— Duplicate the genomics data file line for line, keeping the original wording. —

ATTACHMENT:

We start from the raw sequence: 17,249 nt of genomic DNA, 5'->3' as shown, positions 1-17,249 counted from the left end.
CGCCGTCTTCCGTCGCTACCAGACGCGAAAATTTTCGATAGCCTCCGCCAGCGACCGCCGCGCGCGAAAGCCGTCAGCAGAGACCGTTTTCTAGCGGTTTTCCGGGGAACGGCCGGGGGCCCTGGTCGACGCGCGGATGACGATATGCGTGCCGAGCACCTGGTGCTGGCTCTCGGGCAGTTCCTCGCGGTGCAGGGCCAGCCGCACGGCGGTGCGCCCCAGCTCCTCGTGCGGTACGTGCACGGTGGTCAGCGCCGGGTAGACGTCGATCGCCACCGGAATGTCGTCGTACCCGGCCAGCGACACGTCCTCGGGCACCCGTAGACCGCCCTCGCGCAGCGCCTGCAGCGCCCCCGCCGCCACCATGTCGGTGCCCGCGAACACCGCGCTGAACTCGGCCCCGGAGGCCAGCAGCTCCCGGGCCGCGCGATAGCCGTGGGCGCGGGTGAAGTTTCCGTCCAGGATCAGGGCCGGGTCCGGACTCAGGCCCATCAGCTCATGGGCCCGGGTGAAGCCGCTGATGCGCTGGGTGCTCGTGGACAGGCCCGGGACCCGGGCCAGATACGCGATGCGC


We start from the raw sequence: 17,249 nt of genomic DNA, 5'->3' as shown, positions 1-17,249 counted from the left end.
CGCCGTCTTCCGTCGCTACCAGACGCGAAAATTTTCGATAGCCTCCGCCAGCGACCGCCGCGCGCGAAAGCCGTCAGCAGAGACCGTTTTCTAGCGGTTTTCCGGGGAACGGCCGGGGGCCCTGGTCGACGCGCGGATGACGATATGCGTGCCGAGCACCTGGTGCTGGCTCTCGGGCAGTTCCTCGCGGTGCAGGGCCAGCCGCACGGCGGTGCGCCCCAGCTCCTCGTGCGGTACGTGCACGGTGGTCAGCGCCGGGTAGACGTCGATCGCCACCGGAATGTCGTCGTACCCGGCCAGCGACACGTCCTCGGGCACCCGTAGACCGCCCTCGCGCAGCGCCTGCAGCGCCCCCGCCGCCACCATGTCGGTGCCCGCGAACACCGCGCTGAACTCGGCCCCGGAGGCCAGCAGCTCCCGGGCCGCGCGATAGCCGTGGGCGCGGGTGAAGTTTCCGTCCAGGATCAGGGCCGGGTCCGGACTCAGGCCCATCAGCTCATGGGCCCGGGTGAAGCCGCTGATGCGCTGGGTGCTCGTGGACAGGCCCGGGACCCGGGCCAGATACGCGATGCGC